Pre-Nursing partnership makes degree more accessible

New program shortens path to a BSN by one year by partnering with
Indiana Wesleyan University.
Wheaton nursing students can now complete their nursing training in 14 months instead of two years after leaving Wheaton through the college’s new partnership with Indiana Wesleyan University (IWU). This option allows students to leave Wheaton after three years to pursue a clinical degree from an affiliated nursing school, according to the Wheaton College website. The track is designed for students who wish to enter the nursing field and earn a bachelor’s degree in nursing (BSN) in slightly over four years after starting their collegiate studies.
To earn a liberal arts nursing major in the “three plus two” program, an option that allows students to gain a BSN two years after leaving Wheaton as opposed to IWU’s 14 months, students have the option of attending the Nell Hodgson Woodruff Nursing School at Emory University. Rush University, Johns Hopkins University and Case Western Reserve no longer offer BSN programs; however, these institutions will accept students into entry level master’s nursing programs with a baccalaureate degree. In this situation, students would be required to graduate from Wheaton after a full four years before applying to the Case Western Reserve program.
According to Candice Eisenhauer, director of health professions at Wheaton, 63 students in the 2016-2017 school year demonstrated an interest in a pre-nursing track out of 420 students currently interested in the health professions field. Fifteen percent of these students plan to pursue nursing; however, not all of them partake in the 3-2 or 3-1 nursing programs with the affiliated schools. Many students choose to stay at Wheaton all four years and then apply to enter an entry-level master’s nursing program at the institution of their choice, Eisenhauer said. She speculated that the reason behind this trend may be students’ desire to spend their senior year on campus and partake in all that Wheaton has to offer, or take more time to decide which path within the health field best suits their plans post-graduation.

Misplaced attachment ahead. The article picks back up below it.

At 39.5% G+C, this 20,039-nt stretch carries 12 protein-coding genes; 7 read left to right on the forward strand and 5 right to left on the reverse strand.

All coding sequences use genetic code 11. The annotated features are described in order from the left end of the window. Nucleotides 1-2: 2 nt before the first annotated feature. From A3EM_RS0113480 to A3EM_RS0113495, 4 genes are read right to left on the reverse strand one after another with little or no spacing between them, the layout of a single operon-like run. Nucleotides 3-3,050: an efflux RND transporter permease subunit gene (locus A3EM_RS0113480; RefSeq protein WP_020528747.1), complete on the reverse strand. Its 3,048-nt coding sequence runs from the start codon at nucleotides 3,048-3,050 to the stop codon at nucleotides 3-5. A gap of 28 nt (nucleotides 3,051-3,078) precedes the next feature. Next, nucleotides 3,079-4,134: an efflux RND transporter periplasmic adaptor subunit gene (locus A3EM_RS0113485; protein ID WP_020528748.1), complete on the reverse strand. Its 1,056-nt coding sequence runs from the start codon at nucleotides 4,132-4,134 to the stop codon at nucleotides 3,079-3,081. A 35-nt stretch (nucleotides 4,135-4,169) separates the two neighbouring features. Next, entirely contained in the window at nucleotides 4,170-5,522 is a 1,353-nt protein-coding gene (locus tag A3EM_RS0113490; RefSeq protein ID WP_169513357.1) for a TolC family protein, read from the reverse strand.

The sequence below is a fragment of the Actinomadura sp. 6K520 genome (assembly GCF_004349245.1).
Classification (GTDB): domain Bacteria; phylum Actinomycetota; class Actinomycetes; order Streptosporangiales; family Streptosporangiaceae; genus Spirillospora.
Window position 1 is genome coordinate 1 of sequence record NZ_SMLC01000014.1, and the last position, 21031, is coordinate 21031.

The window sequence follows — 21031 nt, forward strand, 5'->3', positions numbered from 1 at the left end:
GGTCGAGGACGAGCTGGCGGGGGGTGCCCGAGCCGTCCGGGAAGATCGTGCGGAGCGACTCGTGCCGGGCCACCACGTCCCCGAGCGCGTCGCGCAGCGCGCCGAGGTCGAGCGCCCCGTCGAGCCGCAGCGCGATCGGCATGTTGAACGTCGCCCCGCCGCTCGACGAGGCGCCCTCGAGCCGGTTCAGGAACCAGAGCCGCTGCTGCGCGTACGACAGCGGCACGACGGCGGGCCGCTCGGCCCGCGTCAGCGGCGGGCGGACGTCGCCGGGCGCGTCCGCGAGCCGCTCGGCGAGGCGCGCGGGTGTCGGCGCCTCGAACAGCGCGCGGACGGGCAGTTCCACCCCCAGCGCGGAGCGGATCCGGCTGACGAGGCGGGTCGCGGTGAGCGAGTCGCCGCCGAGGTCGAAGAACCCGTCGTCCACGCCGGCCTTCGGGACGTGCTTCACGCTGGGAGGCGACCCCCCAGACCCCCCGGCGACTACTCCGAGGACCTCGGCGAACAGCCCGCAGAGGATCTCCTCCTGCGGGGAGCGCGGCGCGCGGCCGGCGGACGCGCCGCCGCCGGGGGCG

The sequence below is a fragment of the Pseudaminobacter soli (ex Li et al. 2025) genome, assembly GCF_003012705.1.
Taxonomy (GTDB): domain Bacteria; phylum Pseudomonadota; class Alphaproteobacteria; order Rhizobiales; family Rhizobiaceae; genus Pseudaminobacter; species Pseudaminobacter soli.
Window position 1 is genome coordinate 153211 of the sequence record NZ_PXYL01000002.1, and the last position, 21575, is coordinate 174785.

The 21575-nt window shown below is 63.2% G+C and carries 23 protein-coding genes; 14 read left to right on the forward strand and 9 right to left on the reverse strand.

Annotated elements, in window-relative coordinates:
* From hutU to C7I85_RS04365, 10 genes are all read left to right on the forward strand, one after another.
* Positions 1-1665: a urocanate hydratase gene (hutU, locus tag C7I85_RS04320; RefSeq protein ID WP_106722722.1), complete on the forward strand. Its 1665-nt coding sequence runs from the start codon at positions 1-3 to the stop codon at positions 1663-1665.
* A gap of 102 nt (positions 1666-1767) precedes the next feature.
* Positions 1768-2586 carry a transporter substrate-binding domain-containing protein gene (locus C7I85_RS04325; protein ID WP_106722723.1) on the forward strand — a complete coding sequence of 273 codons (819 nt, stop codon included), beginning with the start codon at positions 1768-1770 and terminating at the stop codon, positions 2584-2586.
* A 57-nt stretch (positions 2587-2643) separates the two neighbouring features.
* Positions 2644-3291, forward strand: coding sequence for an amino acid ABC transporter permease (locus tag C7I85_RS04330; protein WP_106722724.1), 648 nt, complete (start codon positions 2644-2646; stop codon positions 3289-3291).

The Office of Health Professions offers personal assistance in helping each student determine exactly which path is best for them. To interact with prospective nursing majors, the health professions office has scheduled events with medical alumni throughout the year so students can hear real-world accounts of what it is like to be a Wheaton graduate in the medical field. This summer, Eisenhauer organized a trip with five pre-health students to meet other students, faculty and clinicians at Johns Hopkins University, the National Institutes of Health and local organizations.

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